Contributing to research via biobanks: what it means to cancer patients
- Health Expect
Author/s: -Pellegrini, I. -Chabannon, C. -Mancini, J. -Viret, F. -Vey, N. -Julian-Reynier, C.
Journal: Health Expect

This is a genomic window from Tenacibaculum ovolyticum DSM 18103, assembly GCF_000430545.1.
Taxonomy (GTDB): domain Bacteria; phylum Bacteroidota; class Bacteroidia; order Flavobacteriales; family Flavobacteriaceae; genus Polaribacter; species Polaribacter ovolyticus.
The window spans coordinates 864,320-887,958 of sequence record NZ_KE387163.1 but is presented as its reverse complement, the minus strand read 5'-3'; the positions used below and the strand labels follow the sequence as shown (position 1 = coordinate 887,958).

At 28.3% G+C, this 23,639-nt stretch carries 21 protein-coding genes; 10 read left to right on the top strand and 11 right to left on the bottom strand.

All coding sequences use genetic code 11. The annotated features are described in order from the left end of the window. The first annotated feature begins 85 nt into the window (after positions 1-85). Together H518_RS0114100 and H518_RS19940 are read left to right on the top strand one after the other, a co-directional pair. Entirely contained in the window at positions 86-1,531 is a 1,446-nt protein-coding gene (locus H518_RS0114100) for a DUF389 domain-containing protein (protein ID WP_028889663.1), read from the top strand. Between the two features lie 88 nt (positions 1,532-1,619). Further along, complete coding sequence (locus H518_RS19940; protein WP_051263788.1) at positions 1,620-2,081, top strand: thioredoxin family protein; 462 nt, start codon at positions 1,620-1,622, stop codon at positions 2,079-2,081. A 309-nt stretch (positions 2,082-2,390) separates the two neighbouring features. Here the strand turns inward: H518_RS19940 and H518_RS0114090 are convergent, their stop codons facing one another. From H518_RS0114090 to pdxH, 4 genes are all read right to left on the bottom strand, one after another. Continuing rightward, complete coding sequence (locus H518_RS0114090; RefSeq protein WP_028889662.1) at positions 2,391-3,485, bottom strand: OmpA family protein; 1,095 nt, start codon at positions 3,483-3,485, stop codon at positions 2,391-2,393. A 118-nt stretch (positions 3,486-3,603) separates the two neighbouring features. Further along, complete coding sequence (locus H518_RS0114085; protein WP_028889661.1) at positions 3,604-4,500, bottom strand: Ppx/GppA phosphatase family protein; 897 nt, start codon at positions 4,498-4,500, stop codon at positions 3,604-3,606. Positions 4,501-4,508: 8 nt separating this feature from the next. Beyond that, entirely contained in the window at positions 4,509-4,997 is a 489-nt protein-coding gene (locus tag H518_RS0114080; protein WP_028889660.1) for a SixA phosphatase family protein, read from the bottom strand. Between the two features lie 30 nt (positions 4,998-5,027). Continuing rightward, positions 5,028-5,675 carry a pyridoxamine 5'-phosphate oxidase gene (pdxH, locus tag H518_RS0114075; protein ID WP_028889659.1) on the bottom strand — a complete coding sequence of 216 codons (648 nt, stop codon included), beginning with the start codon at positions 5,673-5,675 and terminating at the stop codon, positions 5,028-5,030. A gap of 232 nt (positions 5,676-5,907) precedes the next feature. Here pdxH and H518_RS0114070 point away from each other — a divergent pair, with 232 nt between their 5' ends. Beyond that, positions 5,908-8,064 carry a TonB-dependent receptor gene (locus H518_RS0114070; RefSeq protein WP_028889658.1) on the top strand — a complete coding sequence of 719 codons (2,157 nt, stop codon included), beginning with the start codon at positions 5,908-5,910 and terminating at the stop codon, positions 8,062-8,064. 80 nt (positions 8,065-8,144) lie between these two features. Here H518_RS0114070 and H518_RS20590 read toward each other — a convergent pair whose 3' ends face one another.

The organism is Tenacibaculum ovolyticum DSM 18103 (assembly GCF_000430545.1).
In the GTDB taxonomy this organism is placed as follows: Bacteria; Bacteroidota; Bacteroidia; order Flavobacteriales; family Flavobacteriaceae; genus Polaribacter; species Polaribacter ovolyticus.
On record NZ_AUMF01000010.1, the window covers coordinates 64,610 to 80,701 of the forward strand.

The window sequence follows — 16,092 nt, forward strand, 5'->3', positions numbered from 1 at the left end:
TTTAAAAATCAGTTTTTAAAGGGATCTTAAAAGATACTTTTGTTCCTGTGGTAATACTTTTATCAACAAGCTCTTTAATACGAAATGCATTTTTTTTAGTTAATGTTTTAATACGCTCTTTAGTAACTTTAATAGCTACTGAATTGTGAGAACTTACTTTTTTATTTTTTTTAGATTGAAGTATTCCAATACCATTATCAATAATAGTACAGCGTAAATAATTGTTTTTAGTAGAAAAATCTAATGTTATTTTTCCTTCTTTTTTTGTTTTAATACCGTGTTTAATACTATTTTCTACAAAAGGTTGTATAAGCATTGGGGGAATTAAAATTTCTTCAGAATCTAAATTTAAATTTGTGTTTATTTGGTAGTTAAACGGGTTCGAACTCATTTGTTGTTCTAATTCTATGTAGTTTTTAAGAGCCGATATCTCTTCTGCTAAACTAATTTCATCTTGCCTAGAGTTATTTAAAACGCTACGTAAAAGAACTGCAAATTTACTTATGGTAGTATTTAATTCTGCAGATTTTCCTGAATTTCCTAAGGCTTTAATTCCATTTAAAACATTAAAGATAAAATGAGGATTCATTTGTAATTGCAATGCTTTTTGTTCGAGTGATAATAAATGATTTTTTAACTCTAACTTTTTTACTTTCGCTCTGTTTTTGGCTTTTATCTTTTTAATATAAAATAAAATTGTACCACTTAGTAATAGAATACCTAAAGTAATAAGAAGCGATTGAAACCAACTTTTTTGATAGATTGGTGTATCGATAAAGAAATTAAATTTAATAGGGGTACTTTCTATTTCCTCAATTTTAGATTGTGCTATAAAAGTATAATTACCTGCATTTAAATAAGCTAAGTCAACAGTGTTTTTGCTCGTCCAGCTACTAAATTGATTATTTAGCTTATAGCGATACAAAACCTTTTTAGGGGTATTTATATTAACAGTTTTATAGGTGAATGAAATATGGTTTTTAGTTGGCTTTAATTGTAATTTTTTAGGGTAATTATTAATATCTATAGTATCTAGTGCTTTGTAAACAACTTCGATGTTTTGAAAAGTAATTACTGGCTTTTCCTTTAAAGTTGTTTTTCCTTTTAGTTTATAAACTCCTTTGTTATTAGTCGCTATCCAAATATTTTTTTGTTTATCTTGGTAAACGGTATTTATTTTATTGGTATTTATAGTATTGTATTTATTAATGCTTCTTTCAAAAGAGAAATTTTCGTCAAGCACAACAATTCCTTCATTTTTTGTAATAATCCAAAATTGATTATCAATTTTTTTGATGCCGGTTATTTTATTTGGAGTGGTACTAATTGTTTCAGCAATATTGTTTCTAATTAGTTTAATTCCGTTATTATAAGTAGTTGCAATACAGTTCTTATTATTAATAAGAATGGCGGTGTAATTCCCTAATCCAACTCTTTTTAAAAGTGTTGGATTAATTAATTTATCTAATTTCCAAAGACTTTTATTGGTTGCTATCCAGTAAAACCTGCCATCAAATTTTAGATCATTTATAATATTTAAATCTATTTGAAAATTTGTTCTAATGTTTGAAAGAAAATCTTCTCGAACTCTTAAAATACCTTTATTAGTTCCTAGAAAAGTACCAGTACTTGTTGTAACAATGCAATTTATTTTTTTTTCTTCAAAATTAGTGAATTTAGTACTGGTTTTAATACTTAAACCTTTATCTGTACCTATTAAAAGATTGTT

Context and objective Biobanks have become strategic resources for biomedical and genetic research. The aim of the present empirical qualitative study was to investigate how patients with cancer perceive and experience the process of donation to biobanks, focussing on the subjective meanings associated with their decisions when they are asked in a routine context to agree to their own biological specimens being used for research projects. Design A qualitative study, using semi-structured interviews to explore in depth the reasons why patients with cancer agree to participating in biobanking. Participants Nineteen patients (aged 28-82 years) being treated for colorectal cancer or leukaemia at a French cancer centre participated in this study. Results Contributing to biobanks was experienced here as a rewarding and empowering individual experience because of the psychological issues involved, such as feelings of hope associated with research, because it makes the relationship with researchers and clinicians less asymmetrical, revalorization of otherwise ‘wasted’ tissue, and also as an act of solidarity and reciprocity, which makes patients part of a community. Discussion and conclusion Patients seem to regard contributing to biobanks as an act of benevolence, which they are motivated to perform because of societal welfare considerations as well as the hope of subjective benefits. Knowledge about the patients’ perspective and of the psychological rewards associated with tumour donation should be taken into account by physicians and caregivers discussing this topic with their patients.